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Gilbert at ACS conference

CU Medical Student Part of Team Investigating Epstein-Barr Virus-Related Gastric Cancers

Future CU surgery resident Danielle Gilbert presented on the research at the Academic Surgical Congress meeting in February.

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Written by Greg Glasgow on March 29, 2024

Cancer researchers know that the Epstein-Barr virus causes certain types of stomach cancer, but what is less understood is if the unique molecular makeup of EBV-related stomach cancers makes them more responsive to certain cancer medicines.

Danielle Gilbert, a fourth-year student at the University of Colorado School of Medicine, is part of a research team in the CU Department of Surgery that is investigating the issue further. Gilbert was one of the authors of a CU surgery study that analyzed tissue samples from patients with gastric cancer to look for the presence of EBV and to see how those samples differed from non-EBV cancers. The paper — whose other authors included CU surgical resident Elliott Yee, MD, and Department of Surgery faculty member Martin McCarter, MD — was published online in February in the Journal of Surgical Research.

Gilbert-Headshot_finalDanielle Gilbert

“We focused on trying to define how Epstein-Barr virus-associated gastric cancer is a different molecular entity from non-EBV gastric cancer, as well the changes we were seeing,” says Gilbert, who will soon begin her residency in the CU Department of Surgery. “Those changes included a greater number of tumor-infiltrating lymphocytes in the stroma of the tumor tissue, which in other cancers has been linked to a really good response to immunotherapy.”

The researchers also found that the EBV-associated cancers had higher levels of the protein PD-L1, a frequent target of the immunotherapy drugs known as immune checkpoint inhibitors

“We also found evidence of an immunosuppressive component in the EBV cells,” Gilbert says. “There were elevated levels of regulator T cells in the stroma, which has been shown in other cancers to have an immunosuppressive effect. We also found more memory T cells, which is a gold standard for cancer immunity. We don’t have evidence that EBV cancers will respond better to immunotherapy or will respond better to chemo, but we know in other cancers like melanoma and small-cell lung cancer, patients with higher levels of tumor-infiltrating lymphocytes and memory T cells responded better to immunotherapy.”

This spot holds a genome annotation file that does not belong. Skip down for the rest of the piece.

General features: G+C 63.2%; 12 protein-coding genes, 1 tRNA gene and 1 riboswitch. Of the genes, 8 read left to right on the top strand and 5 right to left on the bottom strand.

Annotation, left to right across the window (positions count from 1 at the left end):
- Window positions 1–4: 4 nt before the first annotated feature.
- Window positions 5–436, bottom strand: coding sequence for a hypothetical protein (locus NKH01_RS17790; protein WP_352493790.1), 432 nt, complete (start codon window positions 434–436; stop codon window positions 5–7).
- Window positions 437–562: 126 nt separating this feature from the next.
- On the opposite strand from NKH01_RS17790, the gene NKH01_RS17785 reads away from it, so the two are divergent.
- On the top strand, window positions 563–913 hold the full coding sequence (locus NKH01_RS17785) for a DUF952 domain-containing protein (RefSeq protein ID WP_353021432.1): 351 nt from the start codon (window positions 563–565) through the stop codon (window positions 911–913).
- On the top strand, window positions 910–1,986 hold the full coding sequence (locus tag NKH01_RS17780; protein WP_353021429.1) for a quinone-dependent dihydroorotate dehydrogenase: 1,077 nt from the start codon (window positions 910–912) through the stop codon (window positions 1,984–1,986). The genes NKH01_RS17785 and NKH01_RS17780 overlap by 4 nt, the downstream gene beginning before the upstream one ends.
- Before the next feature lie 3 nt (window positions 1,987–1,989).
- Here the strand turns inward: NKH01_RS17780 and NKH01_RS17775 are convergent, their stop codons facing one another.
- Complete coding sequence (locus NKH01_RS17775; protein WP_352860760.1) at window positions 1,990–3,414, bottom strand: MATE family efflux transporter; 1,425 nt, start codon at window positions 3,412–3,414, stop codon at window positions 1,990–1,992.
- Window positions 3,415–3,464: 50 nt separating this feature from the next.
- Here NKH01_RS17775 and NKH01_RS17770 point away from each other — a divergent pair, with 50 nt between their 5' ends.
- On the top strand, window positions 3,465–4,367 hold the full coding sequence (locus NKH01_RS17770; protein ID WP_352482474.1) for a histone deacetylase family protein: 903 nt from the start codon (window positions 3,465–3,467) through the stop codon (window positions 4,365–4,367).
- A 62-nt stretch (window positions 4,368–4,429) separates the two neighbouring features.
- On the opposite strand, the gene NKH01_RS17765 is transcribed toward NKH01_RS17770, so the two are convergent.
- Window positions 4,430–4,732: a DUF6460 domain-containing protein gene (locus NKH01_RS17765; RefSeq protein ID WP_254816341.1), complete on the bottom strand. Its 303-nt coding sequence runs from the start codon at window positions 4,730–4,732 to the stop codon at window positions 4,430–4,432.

Award-winning research

Gilbert, a former clinical research coordinator at the CU Cancer Center, presented the paper at the 19th annual Academic Surgical Congress meeting in February in Washington, D.C., where it won the Best Manuscript Award.

“I have been doing oncology research for a long time, but this was another step up for me,” she says. “This was taking a more complex and nuanced look at cells and their functions within certain areas of a tumor. It was a great opportunity to bring clinical outcomes research together with lab research.”

Opportunities for screening

Gilbert notes that gastric cancers typically are not tested up front for the presence of EBV, though the research conducted by her and the CU surgery team could be a first step in changing that. 

“In our study, we were able to identify EBV in the specimens by sending out them out to a lab,” she says. “In some cases, the EBV testing is done on the patient’s tumor sample after removal, after biopsy, or after some sort of invasive procedure to obtain tumor tissue. If it was as easy as drawing one vial of blood and seeing if that person has an EBV-associated malignancy, maybe that would look a little different.”

Eventually, she says, people with gastric cancers may be screened for EBV right away and put onto immunotherapy as a first-line treatment.

“We need more evidence to say that they might respond better to immunotherapy, but immunotherapy tends to be better tolerated and less intimidating to patients,” she says. “There’s a lot of literature to suggest that it’s best to do a partial or total gastrectomy — in some cases with neoadjuvant chemotherapy or radiation — but the question moving forward is, if we do identify these changes, will that lead to better responses with immunotherapy?”

Next steps

In Gilbert’s view, the next steps toward making that happen could include looking at statewide data to find the larger frequency of EBV-associated gastric cancer, what treatments those patients were started on and why, and what their outcomes were. 

“It would also be important to look at samples in which we're able to get tissue and see if they are exhibiting the same changes within the lymphocytes, and where the lymphocytes are located and how they're working,” she says. “For those patients who did well on immunotherapy, were they tested for EBV? Are we able to look at these spatial distributions and correlate it closely with EBV? After that, we would want to find out how well immunotherapy is indicated, tolerated, and responded to by this population.”